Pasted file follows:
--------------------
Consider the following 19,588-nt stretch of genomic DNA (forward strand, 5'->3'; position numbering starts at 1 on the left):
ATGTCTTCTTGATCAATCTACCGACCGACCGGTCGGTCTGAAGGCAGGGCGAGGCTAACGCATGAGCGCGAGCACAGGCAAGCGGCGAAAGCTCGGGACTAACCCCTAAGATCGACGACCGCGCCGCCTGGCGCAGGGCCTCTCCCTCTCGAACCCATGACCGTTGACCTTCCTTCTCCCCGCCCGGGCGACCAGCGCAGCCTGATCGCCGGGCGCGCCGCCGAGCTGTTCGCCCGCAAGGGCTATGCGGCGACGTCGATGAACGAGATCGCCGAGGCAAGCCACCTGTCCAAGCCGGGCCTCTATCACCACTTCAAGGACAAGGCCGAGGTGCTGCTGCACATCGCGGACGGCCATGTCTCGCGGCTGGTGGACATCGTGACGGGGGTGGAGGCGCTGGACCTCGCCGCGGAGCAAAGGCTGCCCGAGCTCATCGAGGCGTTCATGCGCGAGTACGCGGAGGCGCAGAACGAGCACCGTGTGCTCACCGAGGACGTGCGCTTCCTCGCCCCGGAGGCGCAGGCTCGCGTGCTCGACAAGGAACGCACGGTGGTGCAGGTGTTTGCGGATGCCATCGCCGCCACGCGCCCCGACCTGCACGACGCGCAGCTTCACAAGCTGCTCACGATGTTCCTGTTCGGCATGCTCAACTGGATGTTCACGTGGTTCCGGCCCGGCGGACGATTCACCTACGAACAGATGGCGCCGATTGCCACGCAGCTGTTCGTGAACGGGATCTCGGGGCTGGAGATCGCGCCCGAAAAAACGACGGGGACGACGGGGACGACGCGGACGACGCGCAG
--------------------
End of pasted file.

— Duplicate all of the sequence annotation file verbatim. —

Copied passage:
Consider the following 19,588-nt stretch of genomic DNA (forward strand, 5'->3'; position numbering starts at 1 on the left):
ATGTCTTCTTGATCAATCTACCGACCGACCGGTCGGTCTGAAGGCAGGGCGAGGCTAACGCATGAGCGCGAGCACAGGCAAGCGGCGAAAGCTCGGGACTAACCCCTAAGATCGACGACCGCGCCGCCTGGCGCAGGGCCTCTCCCTCTCGAACCCATGACCGTTGACCTTCCTTCTCCCCGCCCGGGCGACCAGCGCAGCCTGATCGCCGGGCGCGCCGCCGAGCTGTTCGCCCGCAAGGGCTATGCGGCGACGTCGATGAACGAGATCGCCGAGGCAAGCCACCTGTCCAAGCCGGGCCTCTATCACCACTTCAAGGACAAGGCCGAGGTGCTGCTGCACATCGCGGACGGCCATGTCTCGCGGCTGGTGGACATCGTGACGGGGGTGGAGGCGCTGGACCTCGCCGCGGAGCAAAGGCTGCCCGAGCTCATCGAGGCGTTCATGCGCGAGTACGCGGAGGCGCAGAACGAGCACCGTGTGCTCACCGAGGACGTGCGCTTCCTCGCCCCGGAGGCGCAGGCTCGCGTGCTCGACAAGGAACGCACGGTGGTGCAGGTGTTTGCGGATGCCATCGCCGCCACGCGCCCCGACCTGCACGACGCGCAGCTTCACAAGCTGCTCACGATGTTCCTGTTCGGCATGCTCAACTGGATGTTCACGTGGTTCCGGCCCGGCGGACGATTCACCTACGAACAGATGGCGCCGATTGCCACGCAGCTGTTCGTGAACGGGATCTCGGGGCTGGAGATCGCGCCCGAAAAAACGACGGGGACGACGGGGACGACGCGGACGACGCGCAG